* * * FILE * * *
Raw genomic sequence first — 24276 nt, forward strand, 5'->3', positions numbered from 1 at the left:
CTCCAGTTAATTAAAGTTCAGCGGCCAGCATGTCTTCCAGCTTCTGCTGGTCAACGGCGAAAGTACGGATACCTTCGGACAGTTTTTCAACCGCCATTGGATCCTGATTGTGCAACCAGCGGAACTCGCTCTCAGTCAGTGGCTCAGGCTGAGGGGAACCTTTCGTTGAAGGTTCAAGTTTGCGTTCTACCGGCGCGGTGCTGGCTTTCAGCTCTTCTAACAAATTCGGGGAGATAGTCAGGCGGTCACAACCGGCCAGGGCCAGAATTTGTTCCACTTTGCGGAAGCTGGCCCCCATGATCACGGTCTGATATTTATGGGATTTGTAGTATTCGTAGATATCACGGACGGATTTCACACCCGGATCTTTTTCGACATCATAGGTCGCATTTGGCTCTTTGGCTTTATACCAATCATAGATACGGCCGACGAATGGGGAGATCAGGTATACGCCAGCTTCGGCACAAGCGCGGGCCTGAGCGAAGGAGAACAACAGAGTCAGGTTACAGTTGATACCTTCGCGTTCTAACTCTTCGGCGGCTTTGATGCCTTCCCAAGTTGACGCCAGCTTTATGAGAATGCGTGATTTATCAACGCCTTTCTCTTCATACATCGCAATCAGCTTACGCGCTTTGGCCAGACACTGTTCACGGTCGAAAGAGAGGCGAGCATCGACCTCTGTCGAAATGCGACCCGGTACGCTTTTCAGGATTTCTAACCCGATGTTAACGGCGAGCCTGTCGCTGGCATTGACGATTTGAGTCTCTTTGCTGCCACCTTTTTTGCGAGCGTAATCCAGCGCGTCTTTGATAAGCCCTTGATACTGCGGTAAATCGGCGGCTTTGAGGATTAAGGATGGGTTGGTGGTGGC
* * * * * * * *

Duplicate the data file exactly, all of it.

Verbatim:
Raw genomic sequence first — 24276 nt, forward strand, 5'->3', positions numbered from 1 at the left:
CTCCAGTTAATTAAAGTTCAGCGGCCAGCATGTCTTCCAGCTTCTGCTGGTCAACGGCGAAAGTACGGATACCTTCGGACAGTTTTTCAACCGCCATTGGATCCTGATTGTGCAACCAGCGGAACTCGCTCTCAGTCAGTGGCTCAGGCTGAGGGGAACCTTTCGTTGAAGGTTCAAGTTTGCGTTCTACCGGCGCGGTGCTGGCTTTCAGCTCTTCTAACAAATTCGGGGAGATAGTCAGGCGGTCACAACCGGCCAGGGCCAGAATTTGTTCCACTTTGCGGAAGCTGGCCCCCATGATCACGGTCTGATATTTATGGGATTTGTAGTATTCGTAGATATCACGGACGGATTTCACACCCGGATCTTTTTCGACATCATAGGTCGCATTTGGCTCTTTGGCTTTATACCAATCATAGATACGGCCGACGAATGGGGAGATCAGGTATACGCCAGCTTCGGCACAAGCGCGGGCCTGAGCGAAGGAGAACAACAGAGTCAGGTTACAGTTGATACCTTCGCGTTCTAACTCTTCGGCGGCTTTGATGCCTTCCCAAGTTGACGCCAGCTTTATGAGAATGCGTGATTTATCAACGCCTTTCTCTTCATACATCGCAATCAGCTTACGCGCTTTGGCCAGACACTGTTCACGGTCGAAAGAGAGGCGAGCATCGACCTCTGTCGAAATGCGACCCGGTACGCTTTTCAGGATTTCTAACCCGATGTTAACGGCGAGCCTGTCGCTGGCATTGACGATTTGAGTCTCTTTGCTGCCACCTTTTTTGCGAGCGTAATCCAGCGCGTCTTTGATAAGCCCTTGATACTGCGGTAAATCGGCGGCTTTGAGGATTAAGGATGGGTTGGTGGTGGC